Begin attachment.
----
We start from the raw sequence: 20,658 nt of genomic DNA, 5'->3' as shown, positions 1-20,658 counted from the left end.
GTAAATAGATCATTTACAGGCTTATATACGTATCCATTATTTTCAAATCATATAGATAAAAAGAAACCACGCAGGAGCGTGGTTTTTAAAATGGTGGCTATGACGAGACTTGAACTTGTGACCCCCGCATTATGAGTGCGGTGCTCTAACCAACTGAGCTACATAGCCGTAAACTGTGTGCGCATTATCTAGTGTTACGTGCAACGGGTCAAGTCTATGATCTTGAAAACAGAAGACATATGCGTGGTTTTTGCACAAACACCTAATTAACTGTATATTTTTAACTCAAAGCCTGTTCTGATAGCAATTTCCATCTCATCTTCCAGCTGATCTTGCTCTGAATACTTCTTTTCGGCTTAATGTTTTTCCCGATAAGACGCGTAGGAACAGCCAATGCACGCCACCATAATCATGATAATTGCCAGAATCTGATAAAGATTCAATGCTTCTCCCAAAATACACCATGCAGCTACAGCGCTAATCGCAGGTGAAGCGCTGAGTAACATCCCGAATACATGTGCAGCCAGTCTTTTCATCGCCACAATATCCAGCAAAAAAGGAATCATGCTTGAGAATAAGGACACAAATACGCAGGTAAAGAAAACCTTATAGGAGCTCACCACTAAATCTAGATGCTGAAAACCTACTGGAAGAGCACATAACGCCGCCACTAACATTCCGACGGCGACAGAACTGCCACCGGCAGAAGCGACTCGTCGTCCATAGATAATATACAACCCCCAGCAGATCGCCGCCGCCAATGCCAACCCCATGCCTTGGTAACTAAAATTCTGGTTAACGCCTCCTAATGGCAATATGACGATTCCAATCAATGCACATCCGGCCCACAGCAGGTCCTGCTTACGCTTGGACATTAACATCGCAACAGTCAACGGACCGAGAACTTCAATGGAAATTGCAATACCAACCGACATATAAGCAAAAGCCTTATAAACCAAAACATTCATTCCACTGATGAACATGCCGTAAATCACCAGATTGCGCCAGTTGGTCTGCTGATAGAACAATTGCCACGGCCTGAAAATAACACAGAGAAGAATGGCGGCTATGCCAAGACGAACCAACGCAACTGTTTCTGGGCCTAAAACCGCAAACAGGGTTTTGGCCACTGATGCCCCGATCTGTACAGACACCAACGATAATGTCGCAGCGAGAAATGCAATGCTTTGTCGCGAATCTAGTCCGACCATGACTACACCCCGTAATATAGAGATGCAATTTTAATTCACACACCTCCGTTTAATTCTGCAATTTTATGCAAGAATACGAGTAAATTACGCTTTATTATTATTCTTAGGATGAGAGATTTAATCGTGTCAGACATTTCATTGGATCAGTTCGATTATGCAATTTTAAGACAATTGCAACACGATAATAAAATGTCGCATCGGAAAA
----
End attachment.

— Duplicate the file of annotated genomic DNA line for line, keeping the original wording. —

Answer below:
We start from the raw sequence: 20,658 nt of genomic DNA, 5'->3' as shown, positions 1-20,658 counted from the left end.
GTAAATAGATCATTTACAGGCTTATATACGTATCCATTATTTTCAAATCATATAGATAAAAAGAAACCACGCAGGAGCGTGGTTTTTAAAATGGTGGCTATGACGAGACTTGAACTTGTGACCCCCGCATTATGAGTGCGGTGCTCTAACCAACTGAGCTACATAGCCGTAAACTGTGTGCGCATTATCTAGTGTTACGTGCAACGGGTCAAGTCTATGATCTTGAAAACAGAAGACATATGCGTGGTTTTTGCACAAACACCTAATTAACTGTATATTTTTAACTCAAAGCCTGTTCTGATAGCAATTTCCATCTCATCTTCCAGCTGATCTTGCTCTGAATACTTCTTTTCGGCTTAATGTTTTTCCCGATAAGACGCGTAGGAACAGCCAATGCACGCCACCATAATCATGATAATTGCCAGAATCTGATAAAGATTCAATGCTTCTCCCAAAATACACCATGCAGCTACAGCGCTAATCGCAGGTGAAGCGCTGAGTAACATCCCGAATACATGTGCAGCCAGTCTTTTCATCGCCACAATATCCAGCAAAAAAGGAATCATGCTTGAGAATAAGGACACAAATACGCAGGTAAAGAAAACCTTATAGGAGCTCACCACTAAATCTAGATGCTGAAAACCTACTGGAAGAGCACATAACGCCGCCACTAACATTCCGACGGCGACAGAACTGCCACCGGCAGAAGCGACTCGTCGTCCATAGATAATATACAACCCCCAGCAGATCGCCGCCGCCAATGCCAACCCCATGCCTTGGTAACTAAAATTCTGGTTAACGCCTCCTAATGGCAATATGACGATTCCAATCAATGCACATCCGGCCCACAGCAGGTCCTGCTTACGCTTGGACATTAACATCGCAACAGTCAACGGACCGAGAACTTCAATGGAAATTGCAATACCAACCGACATATAAGCAAAAGCCTTATAAACCAAAACATTCATTCCACTGATGAACATGCCGTAAATCACCAGATTGCGCCAGTTGGTCTGCTGATAGAACAATTGCCACGGCCTGAAAATAACACAGAGAAGAATGGCGGCTATGCCAAGACGAACCAACGCAACTGTTTCTGGGCCTAAAACCGCAAACAGGGTTTTGGCCACTGATGCCCCGATCTGTACAGACACCAACGATAATGTCGCAGCGAGAAATGCAATGCTTTGTCGCGAATCTAGTCCGACCATGACTACACCCCGTAATATAGAGATGCAATTTTAATTCACACACCTCCGTTTAATTCTGCAATTTTATGCAAGAATACGAGTAAATTACGCTTTATTATTATTCTTAGGATGAGAGATTTAATCGTGTCAGACATTTCATTGGATCAGTTCGATTATGCAATTTTAAGACAATTGCAACACGATAATAAAATGTCGCATCGGAAAA